- A well-insulated steel church building slashes energy costs. In addition, steel buildings create tighter structures which reduce energy loss.
Simple Ways to Cut Energy Expenses at Your Worship Facility
An energy-efficient church stretches funds. Lower utility bills mean more money in the budget for doing what really matters: helping others.
Begin with an energy audit to evaluate your facility’s current energy expenditures.
- Seal the Envelope: Check to make sure all windows and doors seal tightly. A little caulking and weather-stripping go a long way to eliminate air leaks in the building envelope.
- Seal Leaky Ducts: Check air ducts for leaks. Seal where needed.
- Adjust the Thermostat: In winter, lower the thermostat when the building is unoccupied. In summer, raise the thermostat during vacancy. According to government experts, changing the thermostat by one degree for at least eight hours saves about one percent on the utility bill. Adjusting the thermostat by five degrees or ten degrees should save about five to ten percent. Programmable thermostats make controlling temperature easier.
- Change Filters: Replace air conditioning and heating unit filters monthly for maximum efficiency. Clogged filters reduce airflow, forcing the units to struggle and use more energy.
- Add Ceiling Fans: Ceiling fans use only about 60 watts of electricity. Air conditioners devour 3,500 watts or more. Use ceiling fans only when the room is occupied. Set the fans to circulate air down in summer and up in winter.
- Close Vents: Shut air vents in any seldom-used rooms.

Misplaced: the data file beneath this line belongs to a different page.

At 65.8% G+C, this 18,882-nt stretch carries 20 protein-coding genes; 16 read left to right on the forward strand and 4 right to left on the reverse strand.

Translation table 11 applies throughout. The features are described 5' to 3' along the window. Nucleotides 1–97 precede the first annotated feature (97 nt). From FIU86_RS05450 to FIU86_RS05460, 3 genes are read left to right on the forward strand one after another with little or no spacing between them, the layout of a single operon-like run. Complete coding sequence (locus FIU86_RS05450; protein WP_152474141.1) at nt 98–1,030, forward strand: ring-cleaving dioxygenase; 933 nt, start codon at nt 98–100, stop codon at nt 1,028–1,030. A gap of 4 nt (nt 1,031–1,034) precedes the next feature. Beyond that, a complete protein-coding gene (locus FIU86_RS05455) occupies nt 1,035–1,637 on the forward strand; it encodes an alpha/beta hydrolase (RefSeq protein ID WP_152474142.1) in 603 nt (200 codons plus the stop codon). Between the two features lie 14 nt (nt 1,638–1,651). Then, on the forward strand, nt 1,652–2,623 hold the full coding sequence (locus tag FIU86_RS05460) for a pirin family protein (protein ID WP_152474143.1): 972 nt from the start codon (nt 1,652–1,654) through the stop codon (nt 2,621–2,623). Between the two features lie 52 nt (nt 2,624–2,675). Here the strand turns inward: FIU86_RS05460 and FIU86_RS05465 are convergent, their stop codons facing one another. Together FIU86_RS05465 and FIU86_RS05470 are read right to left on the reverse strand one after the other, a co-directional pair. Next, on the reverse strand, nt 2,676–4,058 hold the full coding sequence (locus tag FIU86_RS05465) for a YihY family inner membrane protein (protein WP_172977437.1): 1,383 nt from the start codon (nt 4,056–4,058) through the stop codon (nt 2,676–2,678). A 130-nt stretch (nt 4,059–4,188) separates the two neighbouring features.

- Lights Out: Always turn off the lights when a room is unoccupied. Encourage church staff and parishioners to do the same. Install occupancy sensors in smaller rooms like offices and classrooms. Reduce outside lighting to a safe minimum.
- Efficient Lighting: Compact florescent light bulbs (CFL) produce the same amount of light as regular bulbs but use much less electricity. CFL bulbs also last up to ten times longer than ordinary inefficient bulbs. Use LED (Light Emitting Diode) lights in all exit signs.
- Dimmer Switches: You need less artificial light in the daytime in a room with windows. Installing dimmer switches allows you to adjust the lighting accordingly, reducing the energy expended.
- Water Heater: Set water heaters between 120 degrees and 130 degrees for maximum efficiency.
- Unplug: Small amounts of energy are lost when appliances and electronics are turned off, but still plugged in. Unplug computers, peripherals, and other office equipment when not in use to reduce energy waste.
- Change Schedules: Combine activities to cut the worship facility’s occupied hours. Reschedule janitorial services from night to daytime to decrease hours of operation and cut energy use.
- Replacing Equipment: When air conditioning, heating, water heaters, dishwashers, fax machines, copiers and other equipment needs replacing, choose high-performance models. Compare the Energy Star ratings to find the most energy-efficient model.
- From the Top: In hot climates, consider exchanging dark colored roofing for a lighter colored roof. Consider highly reflective cool-coated steel roofing. Cool-coated roofing lasts longer — and potentially saves 15 percent on summer energy costs.
Bruce Brown is the chief executive officer of RHINO Steel Building Systems, www.rhinobldg.com.